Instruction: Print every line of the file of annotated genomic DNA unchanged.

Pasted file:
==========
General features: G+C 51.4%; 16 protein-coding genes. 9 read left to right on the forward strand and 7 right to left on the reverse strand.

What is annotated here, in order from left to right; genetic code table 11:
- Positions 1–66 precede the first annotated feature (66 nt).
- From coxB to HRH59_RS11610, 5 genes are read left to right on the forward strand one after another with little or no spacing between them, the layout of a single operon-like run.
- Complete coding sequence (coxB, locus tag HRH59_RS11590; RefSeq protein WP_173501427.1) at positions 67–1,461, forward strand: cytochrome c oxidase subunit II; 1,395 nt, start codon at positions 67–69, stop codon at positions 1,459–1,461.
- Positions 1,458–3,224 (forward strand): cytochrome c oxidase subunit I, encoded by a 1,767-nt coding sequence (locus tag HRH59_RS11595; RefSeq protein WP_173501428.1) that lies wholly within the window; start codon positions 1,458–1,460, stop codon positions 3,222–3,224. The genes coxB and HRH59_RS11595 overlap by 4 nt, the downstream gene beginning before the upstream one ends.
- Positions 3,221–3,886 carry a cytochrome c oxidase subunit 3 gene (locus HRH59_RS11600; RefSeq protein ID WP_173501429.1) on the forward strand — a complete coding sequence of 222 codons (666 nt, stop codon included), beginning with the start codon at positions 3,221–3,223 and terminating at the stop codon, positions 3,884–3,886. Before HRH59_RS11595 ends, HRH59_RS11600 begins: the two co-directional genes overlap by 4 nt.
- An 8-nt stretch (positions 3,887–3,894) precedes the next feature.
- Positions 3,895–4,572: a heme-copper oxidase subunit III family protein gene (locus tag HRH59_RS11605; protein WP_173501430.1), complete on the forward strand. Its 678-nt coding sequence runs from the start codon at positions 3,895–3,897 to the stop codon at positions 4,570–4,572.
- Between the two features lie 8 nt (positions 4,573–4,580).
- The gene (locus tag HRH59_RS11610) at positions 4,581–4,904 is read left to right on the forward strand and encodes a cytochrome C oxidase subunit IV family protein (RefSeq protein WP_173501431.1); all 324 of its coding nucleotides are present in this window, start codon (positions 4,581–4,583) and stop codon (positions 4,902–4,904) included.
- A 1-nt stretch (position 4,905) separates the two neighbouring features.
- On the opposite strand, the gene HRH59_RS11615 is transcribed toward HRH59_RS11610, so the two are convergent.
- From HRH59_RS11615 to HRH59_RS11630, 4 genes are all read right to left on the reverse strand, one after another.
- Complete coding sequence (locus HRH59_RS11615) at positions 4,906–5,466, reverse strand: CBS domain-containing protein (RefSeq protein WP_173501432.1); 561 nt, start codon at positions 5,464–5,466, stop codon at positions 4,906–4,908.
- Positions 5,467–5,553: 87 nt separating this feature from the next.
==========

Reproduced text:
General features: G+C 51.4%; 16 protein-coding genes. 9 read left to right on the forward strand and 7 right to left on the reverse strand.

What is annotated here, in order from left to right; genetic code table 11:
- Positions 1–66 precede the first annotated feature (66 nt).
- From coxB to HRH59_RS11610, 5 genes are read left to right on the forward strand one after another with little or no spacing between them, the layout of a single operon-like run.
- Complete coding sequence (coxB, locus tag HRH59_RS11590; RefSeq protein WP_173501427.1) at positions 67–1,461, forward strand: cytochrome c oxidase subunit II; 1,395 nt, start codon at positions 67–69, stop codon at positions 1,459–1,461.
- Positions 1,458–3,224 (forward strand): cytochrome c oxidase subunit I, encoded by a 1,767-nt coding sequence (locus tag HRH59_RS11595; RefSeq protein WP_173501428.1) that lies wholly within the window; start codon positions 1,458–1,460, stop codon positions 3,222–3,224. The genes coxB and HRH59_RS11595 overlap by 4 nt, the downstream gene beginning before the upstream one ends.
- Positions 3,221–3,886 carry a cytochrome c oxidase subunit 3 gene (locus HRH59_RS11600; RefSeq protein ID WP_173501429.1) on the forward strand — a complete coding sequence of 222 codons (666 nt, stop codon included), beginning with the start codon at positions 3,221–3,223 and terminating at the stop codon, positions 3,884–3,886. Before HRH59_RS11595 ends, HRH59_RS11600 begins: the two co-directional genes overlap by 4 nt.
- An 8-nt stretch (positions 3,887–3,894) precedes the next feature.
- Positions 3,895–4,572: a heme-copper oxidase subunit III family protein gene (locus tag HRH59_RS11605; protein WP_173501430.1), complete on the forward strand. Its 678-nt coding sequence runs from the start codon at positions 3,895–3,897 to the stop codon at positions 4,570–4,572.
- Between the two features lie 8 nt (positions 4,573–4,580).
- The gene (locus tag HRH59_RS11610) at positions 4,581–4,904 is read left to right on the forward strand and encodes a cytochrome C oxidase subunit IV family protein (RefSeq protein WP_173501431.1); all 324 of its coding nucleotides are present in this window, start codon (positions 4,581–4,583) and stop codon (positions 4,902–4,904) included.
- A 1-nt stretch (position 4,905) separates the two neighbouring features.
- On the opposite strand, the gene HRH59_RS11615 is transcribed toward HRH59_RS11610, so the two are convergent.
- From HRH59_RS11615 to HRH59_RS11630, 4 genes are all read right to left on the reverse strand, one after another.
- Complete coding sequence (locus HRH59_RS11615) at positions 4,906–5,466, reverse strand: CBS domain-containing protein (RefSeq protein WP_173501432.1); 561 nt, start codon at positions 5,464–5,466, stop codon at positions 4,906–4,908.
- Positions 5,467–5,553: 87 nt separating this feature from the next.